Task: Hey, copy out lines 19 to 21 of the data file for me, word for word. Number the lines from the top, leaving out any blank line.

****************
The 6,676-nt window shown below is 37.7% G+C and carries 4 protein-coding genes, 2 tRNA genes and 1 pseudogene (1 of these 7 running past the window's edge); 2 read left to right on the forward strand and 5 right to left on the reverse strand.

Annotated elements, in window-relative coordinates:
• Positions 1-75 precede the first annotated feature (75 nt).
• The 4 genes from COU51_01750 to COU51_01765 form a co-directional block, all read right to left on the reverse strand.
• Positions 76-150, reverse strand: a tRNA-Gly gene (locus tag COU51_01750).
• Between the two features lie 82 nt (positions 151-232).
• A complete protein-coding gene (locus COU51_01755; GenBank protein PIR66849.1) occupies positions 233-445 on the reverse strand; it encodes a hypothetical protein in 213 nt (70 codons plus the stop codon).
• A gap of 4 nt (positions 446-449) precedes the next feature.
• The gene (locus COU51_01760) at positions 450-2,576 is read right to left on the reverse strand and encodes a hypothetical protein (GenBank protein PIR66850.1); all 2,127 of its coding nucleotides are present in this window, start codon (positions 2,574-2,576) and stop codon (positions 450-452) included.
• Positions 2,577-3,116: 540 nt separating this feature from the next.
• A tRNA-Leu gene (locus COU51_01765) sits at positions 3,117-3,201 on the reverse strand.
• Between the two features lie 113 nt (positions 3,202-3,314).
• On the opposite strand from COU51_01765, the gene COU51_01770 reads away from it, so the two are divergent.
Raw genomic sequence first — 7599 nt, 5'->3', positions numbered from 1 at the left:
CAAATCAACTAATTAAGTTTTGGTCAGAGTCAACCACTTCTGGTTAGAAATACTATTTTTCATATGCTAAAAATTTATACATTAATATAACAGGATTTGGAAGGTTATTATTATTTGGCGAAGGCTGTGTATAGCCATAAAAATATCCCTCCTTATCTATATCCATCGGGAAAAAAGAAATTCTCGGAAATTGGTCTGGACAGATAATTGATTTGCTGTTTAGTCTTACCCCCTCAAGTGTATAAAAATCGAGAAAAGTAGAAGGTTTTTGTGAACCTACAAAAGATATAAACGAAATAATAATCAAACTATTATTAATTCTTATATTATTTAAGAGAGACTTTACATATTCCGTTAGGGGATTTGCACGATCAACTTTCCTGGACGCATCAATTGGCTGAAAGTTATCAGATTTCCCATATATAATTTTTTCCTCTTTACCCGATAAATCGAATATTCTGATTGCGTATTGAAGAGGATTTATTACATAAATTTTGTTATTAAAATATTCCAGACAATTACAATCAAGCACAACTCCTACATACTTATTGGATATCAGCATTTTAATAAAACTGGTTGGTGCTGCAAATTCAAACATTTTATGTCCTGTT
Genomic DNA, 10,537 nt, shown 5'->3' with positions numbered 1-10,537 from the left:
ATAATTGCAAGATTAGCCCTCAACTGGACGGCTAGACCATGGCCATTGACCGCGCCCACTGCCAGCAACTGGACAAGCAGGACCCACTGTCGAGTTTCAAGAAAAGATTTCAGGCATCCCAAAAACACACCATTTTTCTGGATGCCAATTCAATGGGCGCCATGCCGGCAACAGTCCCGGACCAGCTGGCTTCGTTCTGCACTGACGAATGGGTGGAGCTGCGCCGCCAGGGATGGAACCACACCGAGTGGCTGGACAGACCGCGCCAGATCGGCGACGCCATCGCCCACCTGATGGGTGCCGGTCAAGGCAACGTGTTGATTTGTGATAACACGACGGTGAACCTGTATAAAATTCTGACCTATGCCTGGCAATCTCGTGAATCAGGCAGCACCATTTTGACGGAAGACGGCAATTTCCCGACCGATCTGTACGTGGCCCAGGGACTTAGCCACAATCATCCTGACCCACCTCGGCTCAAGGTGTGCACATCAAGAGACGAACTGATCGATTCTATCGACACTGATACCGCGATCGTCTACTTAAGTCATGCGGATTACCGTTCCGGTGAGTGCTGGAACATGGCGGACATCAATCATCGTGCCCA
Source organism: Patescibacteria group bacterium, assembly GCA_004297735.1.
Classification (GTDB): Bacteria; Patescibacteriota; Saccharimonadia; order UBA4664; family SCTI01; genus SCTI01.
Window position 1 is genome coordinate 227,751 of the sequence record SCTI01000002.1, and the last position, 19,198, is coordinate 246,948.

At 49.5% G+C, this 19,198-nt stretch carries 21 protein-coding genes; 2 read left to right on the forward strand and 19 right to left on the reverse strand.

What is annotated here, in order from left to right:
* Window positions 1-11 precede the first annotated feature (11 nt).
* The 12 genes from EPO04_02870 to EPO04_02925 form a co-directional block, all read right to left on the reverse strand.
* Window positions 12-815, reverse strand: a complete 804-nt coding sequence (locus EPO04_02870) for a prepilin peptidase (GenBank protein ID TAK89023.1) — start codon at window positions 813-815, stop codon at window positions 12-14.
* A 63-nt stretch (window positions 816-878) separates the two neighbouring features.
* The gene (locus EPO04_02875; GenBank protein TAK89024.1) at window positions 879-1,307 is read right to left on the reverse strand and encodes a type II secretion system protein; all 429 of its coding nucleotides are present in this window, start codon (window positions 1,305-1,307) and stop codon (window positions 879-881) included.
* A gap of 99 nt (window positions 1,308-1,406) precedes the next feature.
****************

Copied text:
Classification (GTDB): Bacteria; Patescibacteriota; Saccharimonadia; order UBA4664; family SCTI01; genus SCTI01.
Window position 1 is genome coordinate 227,751 of the sequence record SCTI01000002.1, and the last position, 19,198, is coordinate 246,948.

At 49.5% G+C, this 19,198-nt stretch carries 21 protein-coding genes; 2 read left to right on the forward strand and 19 right to left on the reverse strand.